As Booth said in his interview with Reason: “If you want an incredibly equal, socially cohesive society, you definitely lose something by way of individuality, eccentricity, diversity. Often I’m asked, ‘Could the Nordic template be applied to Britain or America?’ And the answer is no. You can’t just hope that people will suddenly become conformist and driven by equality. It doesn’t work that way.”

Very few Americans would want the homogenous, conformist nature of Scandinavian society. American culture, even among the Left, places such an emphasis on individualism and “diversity” that Scandinavian culture would feel like a straitjacket if it were imposed here. And giving as much power to government as the Scandinavian countries have is like walking a fine line. It always tends toward totalitarianism. For instance, an American who has lived in Sweden and still spends a lot of time there told The New American:

Sweden is a very different type of society where people hold views that are radically different from those held by mainstream Americans. It is a society that is statist to the core — the state has become a (poor) substitute for God, family, and more. It is quite bizarre. And one of the remarkable elements of this is how most Swedes have been successfully conditioned in government-controlled schools and by government-controlled media to view this all as normal. A friend of mine called Sweden The Madhouse in a book title, and it is  quite appropriate. I mean, the government investigated the Bible for “hate speech.” How nutty can you get? While superficially it appears to be a Western society, it is different from other Western nations in many important ways. There is an expectation that mommy-daddy government will care for you from cradle to grave, and people see nothing humiliating or degrading about the idea. They rarely protest the actions of their government, which is generally seen as wiser and better than ordinary people. It is very much a Brave New World type of society. And unfortunately, it is positioning itself as a model for other nations to follow….  Norway and Denmark are similar to Sweden in many ways, but Sweden is even more extreme than its Scandinavian cousins. It really is oppressive and even left-wing Americans would likely find that.

Is this really what we want in America? Would it even work here? Short answer: No. Our country is far too culturally diverse, far too populous, and our government is far too corrupt for there to be any hope of implementing full-blown socialism after the Scandinavian fashion. Raising the necessary tax revenue alone would be well-nigh impossible. Imagine if taxes in this country were raised to over 50 percent for middle-class and working-class households, or if our federal government suddenly imposed a Value-added Tax (see our article here) of 25 percent on everything, even groceries? There would likely be rioting in the streets the likes of which we’ve never seen. Plus, to keep our economy anywhere near functional in this environment, we’d have to lower our corporate tax rates and create a more business-friendly environment than we have currently. The socialist-style welfare programs we already have in this country are largely failed, bankrupt, and have led to massive amounts of fraud and people “gaming the system.” We’d only see this on a much greater scale if America were to go full-on Scandinavia.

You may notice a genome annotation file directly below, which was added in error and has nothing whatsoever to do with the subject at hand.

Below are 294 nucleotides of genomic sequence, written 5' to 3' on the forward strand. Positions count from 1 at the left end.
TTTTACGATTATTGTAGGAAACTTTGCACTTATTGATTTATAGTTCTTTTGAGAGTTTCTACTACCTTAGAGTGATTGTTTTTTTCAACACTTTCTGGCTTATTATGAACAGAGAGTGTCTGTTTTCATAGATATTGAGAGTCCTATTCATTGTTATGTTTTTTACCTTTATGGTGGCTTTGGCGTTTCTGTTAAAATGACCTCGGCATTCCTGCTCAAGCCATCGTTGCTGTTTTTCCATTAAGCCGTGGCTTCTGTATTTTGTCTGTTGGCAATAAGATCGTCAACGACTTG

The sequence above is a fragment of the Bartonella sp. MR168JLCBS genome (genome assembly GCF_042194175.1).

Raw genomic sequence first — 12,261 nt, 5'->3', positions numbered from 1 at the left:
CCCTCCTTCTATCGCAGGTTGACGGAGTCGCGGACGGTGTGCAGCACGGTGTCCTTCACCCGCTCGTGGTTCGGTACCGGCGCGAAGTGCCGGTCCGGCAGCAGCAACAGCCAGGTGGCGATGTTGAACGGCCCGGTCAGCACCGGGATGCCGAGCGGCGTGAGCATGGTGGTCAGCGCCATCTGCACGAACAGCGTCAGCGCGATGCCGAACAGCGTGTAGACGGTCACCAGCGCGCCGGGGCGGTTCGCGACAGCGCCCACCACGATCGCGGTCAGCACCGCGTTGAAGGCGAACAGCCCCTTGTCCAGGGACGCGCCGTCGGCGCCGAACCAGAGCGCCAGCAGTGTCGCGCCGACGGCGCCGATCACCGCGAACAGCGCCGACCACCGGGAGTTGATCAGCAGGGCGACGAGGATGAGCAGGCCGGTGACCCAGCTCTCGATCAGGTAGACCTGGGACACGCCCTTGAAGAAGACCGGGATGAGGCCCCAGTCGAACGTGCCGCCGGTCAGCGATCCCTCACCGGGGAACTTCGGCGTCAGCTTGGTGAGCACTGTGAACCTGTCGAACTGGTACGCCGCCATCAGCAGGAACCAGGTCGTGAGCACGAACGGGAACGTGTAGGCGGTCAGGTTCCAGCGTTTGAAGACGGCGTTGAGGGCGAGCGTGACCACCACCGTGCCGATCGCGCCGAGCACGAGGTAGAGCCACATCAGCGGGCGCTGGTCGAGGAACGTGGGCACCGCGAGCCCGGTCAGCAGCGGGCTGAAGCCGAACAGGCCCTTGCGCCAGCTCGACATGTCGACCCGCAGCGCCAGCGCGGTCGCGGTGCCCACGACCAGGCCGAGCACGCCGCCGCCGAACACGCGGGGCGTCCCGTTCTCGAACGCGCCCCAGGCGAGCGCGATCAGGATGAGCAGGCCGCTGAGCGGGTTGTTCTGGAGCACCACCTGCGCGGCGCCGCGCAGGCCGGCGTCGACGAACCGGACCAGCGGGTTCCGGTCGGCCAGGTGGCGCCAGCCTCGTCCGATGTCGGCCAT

Americans, even young millennials (especially young millennials!) don’t want conformity. They don’t want homogenous. They don’t want “don’t rock the boat.” This would, to echo Booth’s impression of Scandinavian society in general, be incredibly boring to most Americans. Americans are loud, in-your-face, and individualistic. Some Americans want to tax the living daylights out of the rich and Big Business. But Scandinavian countries don’t do that: They tax the middle class and treat businesses better than we do.

And as for that 2016 World Happiness Report, what often goes unmentioned is the fact that Switzerland ranks number two, only 0.017 points behind Denmark. Yes, Switzerland, the “tax haven” with no minimum wage law (gasp!) and no single-payer healthcare; the home of multinational corporations and Big Banks; the playground of billionaires.

So next time you’re tempted to think that maybe America should be transformed into Scandinavia, think again.

Magazine Minute

Author Discusses Cover Stories on Scandinavian Socialism

By TNA Video

Constance McDaniel talks with John Larabell about his cover story package in the latest issue of The New American magazine. The articles “Scandinavia: Successful Socialism?” and “The Happiest People on Earth?” examine the lives of Scandinavian citizens and whether the government in place really benefits them.